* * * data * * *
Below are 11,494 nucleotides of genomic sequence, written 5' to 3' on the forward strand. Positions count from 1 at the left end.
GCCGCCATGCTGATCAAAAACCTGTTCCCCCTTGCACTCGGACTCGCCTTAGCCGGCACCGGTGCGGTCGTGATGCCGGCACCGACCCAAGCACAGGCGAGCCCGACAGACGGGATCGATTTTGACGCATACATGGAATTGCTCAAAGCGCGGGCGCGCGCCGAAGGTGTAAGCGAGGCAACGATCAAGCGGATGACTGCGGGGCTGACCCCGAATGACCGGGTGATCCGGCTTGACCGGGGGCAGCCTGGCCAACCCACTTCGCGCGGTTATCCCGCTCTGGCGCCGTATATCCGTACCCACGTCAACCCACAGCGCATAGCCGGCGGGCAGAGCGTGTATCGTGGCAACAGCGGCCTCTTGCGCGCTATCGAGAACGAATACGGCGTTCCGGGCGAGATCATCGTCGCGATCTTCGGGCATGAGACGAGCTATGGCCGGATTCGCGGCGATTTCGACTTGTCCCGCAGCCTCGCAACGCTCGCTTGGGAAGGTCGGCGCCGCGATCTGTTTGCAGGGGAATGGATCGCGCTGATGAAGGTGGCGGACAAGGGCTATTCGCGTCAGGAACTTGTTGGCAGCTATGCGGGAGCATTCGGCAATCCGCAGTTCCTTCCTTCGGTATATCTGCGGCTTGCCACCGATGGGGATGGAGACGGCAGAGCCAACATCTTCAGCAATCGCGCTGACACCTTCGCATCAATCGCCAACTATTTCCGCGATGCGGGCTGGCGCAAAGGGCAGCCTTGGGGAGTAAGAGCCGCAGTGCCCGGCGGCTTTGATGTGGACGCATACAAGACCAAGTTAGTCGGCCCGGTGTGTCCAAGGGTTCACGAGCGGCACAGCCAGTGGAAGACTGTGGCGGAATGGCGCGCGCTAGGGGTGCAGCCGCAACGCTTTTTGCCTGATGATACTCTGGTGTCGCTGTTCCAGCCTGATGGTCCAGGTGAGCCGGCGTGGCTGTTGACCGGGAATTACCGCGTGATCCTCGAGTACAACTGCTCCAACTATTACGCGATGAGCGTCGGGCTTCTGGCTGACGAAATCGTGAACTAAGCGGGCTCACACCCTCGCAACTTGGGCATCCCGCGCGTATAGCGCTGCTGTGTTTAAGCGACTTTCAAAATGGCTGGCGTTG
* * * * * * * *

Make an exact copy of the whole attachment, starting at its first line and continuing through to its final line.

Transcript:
Below are 11,494 nucleotides of genomic sequence, written 5' to 3' on the forward strand. Positions count from 1 at the left end.
GCCGCCATGCTGATCAAAAACCTGTTCCCCCTTGCACTCGGACTCGCCTTAGCCGGCACCGGTGCGGTCGTGATGCCGGCACCGACCCAAGCACAGGCGAGCCCGACAGACGGGATCGATTTTGACGCATACATGGAATTGCTCAAAGCGCGGGCGCGCGCCGAAGGTGTAAGCGAGGCAACGATCAAGCGGATGACTGCGGGGCTGACCCCGAATGACCGGGTGATCCGGCTTGACCGGGGGCAGCCTGGCCAACCCACTTCGCGCGGTTATCCCGCTCTGGCGCCGTATATCCGTACCCACGTCAACCCACAGCGCATAGCCGGCGGGCAGAGCGTGTATCGTGGCAACAGCGGCCTCTTGCGCGCTATCGAGAACGAATACGGCGTTCCGGGCGAGATCATCGTCGCGATCTTCGGGCATGAGACGAGCTATGGCCGGATTCGCGGCGATTTCGACTTGTCCCGCAGCCTCGCAACGCTCGCTTGGGAAGGTCGGCGCCGCGATCTGTTTGCAGGGGAATGGATCGCGCTGATGAAGGTGGCGGACAAGGGCTATTCGCGTCAGGAACTTGTTGGCAGCTATGCGGGAGCATTCGGCAATCCGCAGTTCCTTCCTTCGGTATATCTGCGGCTTGCCACCGATGGGGATGGAGACGGCAGAGCCAACATCTTCAGCAATCGCGCTGACACCTTCGCATCAATCGCCAACTATTTCCGCGATGCGGGCTGGCGCAAAGGGCAGCCTTGGGGAGTAAGAGCCGCAGTGCCCGGCGGCTTTGATGTGGACGCATACAAGACCAAGTTAGTCGGCCCGGTGTGTCCAAGGGTTCACGAGCGGCACAGCCAGTGGAAGACTGTGGCGGAATGGCGCGCGCTAGGGGTGCAGCCGCAACGCTTTTTGCCTGATGATACTCTGGTGTCGCTGTTCCAGCCTGATGGTCCAGGTGAGCCGGCGTGGCTGTTGACCGGGAATTACCGCGTGATCCTCGAGTACAACTGCTCCAACTATTACGCGATGAGCGTCGGGCTTCTGGCTGACGAAATCGTGAACTAAGCGGGCTCACACCCTCGCAACTTGGGCATCCCGCGCGTATAGCGCTGCTGTGTTTAAGCGACTTTCAAAATGGCTGGCGTTG